Forest fires cause rail chaos in Norway

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Forest fires cause rail chaos in Norway
Helicopters take part in the firefighting operation over Nittedal. Photo: Tor Erik Schrøder / NTB scanpix

Train cancellations due to forest fire have caused major transport delays as Norwegian rail operator NSB struggles to find enough replacement buses.


The state-owned rail operator advised commuters in the area served by the Gjøvikbanen line to work from home on Monday where possible, news agency NTB reports.

The fire, which broke out on the  line between Sandermosen in Oslo and Hakadal on Sunday, is now under control, but services were still suspended on Monday.

“In the area south of Oslo city limits, where we are working, things are under control. We have two fire engines at the scene in control of extinguishing the fire,” Oslo emergency services lead coordinator Hans Kristian Steen told NTB early Monday morning.

Also on Sunday, at around 8pm, fire began to spread further north, in the Nittedal municipality. After a considerable blaze in the region, the flames were reported as being under control again on Monday.

“We had an extensive operation in Nittedal. There were fires on the same route at the same time in Oslo, so we were unable to get much support,” emergency services operator Mads Østebøvik told NTB.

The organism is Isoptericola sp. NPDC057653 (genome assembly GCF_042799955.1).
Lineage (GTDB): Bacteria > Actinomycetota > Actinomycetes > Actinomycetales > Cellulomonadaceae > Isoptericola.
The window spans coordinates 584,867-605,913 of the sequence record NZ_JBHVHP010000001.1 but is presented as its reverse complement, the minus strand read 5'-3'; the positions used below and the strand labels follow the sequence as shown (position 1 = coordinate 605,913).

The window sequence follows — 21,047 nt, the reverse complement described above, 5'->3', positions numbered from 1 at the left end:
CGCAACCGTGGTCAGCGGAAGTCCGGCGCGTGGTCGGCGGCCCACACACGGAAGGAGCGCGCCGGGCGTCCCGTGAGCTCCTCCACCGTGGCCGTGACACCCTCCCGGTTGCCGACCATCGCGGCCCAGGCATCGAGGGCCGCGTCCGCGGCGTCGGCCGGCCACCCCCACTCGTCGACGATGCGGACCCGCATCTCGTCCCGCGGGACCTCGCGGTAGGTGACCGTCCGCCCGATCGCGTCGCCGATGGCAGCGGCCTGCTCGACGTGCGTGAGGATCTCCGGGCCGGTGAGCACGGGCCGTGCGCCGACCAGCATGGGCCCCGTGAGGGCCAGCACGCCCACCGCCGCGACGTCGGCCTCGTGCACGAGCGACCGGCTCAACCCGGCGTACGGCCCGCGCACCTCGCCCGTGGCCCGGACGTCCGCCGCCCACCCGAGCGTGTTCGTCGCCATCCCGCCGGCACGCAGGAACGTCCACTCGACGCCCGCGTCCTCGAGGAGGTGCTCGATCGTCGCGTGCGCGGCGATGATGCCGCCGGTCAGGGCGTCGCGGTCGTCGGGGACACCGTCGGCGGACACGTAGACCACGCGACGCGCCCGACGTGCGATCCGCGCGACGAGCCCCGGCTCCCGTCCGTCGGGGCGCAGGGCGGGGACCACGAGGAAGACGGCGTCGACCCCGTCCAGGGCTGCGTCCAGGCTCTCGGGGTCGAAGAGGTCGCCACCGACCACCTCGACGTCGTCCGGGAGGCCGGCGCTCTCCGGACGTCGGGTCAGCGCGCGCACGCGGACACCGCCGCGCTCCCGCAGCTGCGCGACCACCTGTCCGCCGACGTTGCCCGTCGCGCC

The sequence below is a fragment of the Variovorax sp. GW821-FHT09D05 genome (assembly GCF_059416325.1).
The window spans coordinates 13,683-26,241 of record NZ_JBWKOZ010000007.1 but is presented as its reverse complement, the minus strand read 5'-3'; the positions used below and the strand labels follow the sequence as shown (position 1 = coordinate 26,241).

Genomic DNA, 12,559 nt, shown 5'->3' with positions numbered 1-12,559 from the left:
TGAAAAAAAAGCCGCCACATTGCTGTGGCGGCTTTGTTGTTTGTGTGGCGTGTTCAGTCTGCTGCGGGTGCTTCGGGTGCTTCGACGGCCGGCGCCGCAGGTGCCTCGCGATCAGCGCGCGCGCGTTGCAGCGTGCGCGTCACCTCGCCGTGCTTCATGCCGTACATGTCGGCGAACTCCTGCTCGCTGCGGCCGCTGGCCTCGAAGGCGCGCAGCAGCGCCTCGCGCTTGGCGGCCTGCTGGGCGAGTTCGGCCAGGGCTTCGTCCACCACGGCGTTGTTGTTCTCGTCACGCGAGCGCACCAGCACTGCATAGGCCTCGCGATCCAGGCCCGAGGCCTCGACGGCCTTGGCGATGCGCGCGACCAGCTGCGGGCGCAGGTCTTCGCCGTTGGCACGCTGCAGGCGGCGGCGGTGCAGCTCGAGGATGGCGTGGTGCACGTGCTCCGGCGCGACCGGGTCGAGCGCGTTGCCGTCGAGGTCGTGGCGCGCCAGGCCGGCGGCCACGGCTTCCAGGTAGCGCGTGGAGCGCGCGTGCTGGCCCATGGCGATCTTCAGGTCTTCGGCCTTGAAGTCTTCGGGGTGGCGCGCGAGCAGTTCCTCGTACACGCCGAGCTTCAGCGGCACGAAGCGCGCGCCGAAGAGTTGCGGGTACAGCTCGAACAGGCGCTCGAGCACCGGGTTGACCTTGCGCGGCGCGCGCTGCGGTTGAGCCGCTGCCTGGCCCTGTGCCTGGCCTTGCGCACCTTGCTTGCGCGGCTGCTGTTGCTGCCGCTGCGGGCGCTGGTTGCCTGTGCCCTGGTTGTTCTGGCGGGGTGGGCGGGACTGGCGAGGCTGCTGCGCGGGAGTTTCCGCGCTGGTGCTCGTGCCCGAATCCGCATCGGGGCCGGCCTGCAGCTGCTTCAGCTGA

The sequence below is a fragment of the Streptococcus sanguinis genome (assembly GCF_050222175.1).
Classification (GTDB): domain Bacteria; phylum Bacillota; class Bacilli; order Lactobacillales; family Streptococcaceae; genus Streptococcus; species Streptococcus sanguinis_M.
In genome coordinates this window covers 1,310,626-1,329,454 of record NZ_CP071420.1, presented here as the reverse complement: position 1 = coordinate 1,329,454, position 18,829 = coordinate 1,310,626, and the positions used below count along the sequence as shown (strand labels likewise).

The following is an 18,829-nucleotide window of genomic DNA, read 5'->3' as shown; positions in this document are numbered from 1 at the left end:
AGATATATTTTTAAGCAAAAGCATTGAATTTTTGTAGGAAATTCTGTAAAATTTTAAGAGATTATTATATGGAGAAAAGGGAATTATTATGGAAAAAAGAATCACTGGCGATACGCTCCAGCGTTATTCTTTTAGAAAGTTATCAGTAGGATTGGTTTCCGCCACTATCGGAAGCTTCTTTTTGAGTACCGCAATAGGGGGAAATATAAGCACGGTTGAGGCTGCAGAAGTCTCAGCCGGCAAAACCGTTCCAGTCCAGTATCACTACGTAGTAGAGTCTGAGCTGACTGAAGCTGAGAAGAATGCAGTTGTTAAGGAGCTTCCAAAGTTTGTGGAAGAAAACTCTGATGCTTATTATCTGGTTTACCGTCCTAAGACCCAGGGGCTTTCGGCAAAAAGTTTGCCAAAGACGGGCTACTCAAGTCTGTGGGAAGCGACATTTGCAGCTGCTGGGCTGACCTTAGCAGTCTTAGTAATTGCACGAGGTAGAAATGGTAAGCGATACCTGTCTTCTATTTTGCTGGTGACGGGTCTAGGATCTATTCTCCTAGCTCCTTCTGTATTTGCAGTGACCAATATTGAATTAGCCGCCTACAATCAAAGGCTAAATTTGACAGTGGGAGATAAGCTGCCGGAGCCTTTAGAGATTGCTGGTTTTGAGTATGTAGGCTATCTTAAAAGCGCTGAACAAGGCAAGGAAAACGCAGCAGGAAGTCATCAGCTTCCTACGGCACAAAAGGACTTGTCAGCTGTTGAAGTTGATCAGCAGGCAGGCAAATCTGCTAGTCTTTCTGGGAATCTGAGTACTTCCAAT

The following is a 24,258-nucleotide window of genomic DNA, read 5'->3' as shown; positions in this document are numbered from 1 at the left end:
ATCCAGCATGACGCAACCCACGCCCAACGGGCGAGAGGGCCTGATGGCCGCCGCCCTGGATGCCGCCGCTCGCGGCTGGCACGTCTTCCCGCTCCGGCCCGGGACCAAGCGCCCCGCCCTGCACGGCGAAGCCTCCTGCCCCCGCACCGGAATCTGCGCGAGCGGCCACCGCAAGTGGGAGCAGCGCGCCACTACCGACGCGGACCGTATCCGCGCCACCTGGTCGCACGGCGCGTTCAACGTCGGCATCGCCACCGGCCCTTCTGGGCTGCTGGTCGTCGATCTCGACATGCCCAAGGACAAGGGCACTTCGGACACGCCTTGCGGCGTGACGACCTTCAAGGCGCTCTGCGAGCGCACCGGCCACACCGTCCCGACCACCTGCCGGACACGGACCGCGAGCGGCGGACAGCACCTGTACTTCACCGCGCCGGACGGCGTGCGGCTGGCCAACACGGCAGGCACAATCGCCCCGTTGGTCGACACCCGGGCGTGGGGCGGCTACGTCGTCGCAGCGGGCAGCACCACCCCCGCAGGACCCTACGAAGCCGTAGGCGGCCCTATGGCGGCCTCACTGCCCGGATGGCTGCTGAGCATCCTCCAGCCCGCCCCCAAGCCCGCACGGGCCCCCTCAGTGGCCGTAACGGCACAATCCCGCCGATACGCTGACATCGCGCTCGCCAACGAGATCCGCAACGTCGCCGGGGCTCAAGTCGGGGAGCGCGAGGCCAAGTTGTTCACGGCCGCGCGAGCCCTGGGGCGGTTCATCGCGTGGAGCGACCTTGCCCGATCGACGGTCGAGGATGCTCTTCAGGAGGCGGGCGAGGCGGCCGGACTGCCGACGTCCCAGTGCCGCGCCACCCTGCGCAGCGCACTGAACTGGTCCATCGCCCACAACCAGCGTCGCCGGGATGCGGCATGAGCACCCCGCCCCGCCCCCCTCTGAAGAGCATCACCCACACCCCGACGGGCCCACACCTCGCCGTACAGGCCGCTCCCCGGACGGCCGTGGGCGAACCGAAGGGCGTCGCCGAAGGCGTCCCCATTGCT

The fires caused infrastructure agency Bane Nor to announce on Sunday that the Gjøvikbanen line was closed. The closure remained in place on Monday afternoon with an update expected at 9pm, according to Bane Nor’s website.

Replacement bus services have been brought in to take over from trains in a number of areas, but NSB has admitted it is struggling to provide adequate cover.

“We are already using 300 buses due to other planned works. We have been making calls all night in order to reallocate, but have not been as successful as we would have liked,” NSB’s head press officer Åge-Christoffer Lundeby told Dagbladet.

Lundeby said that long delays and waiting times could be expected, but that the situation would improve during the course of Monday. Nevertheless, those able to work from home would be better off avoiding a commute along the affected line, he said.

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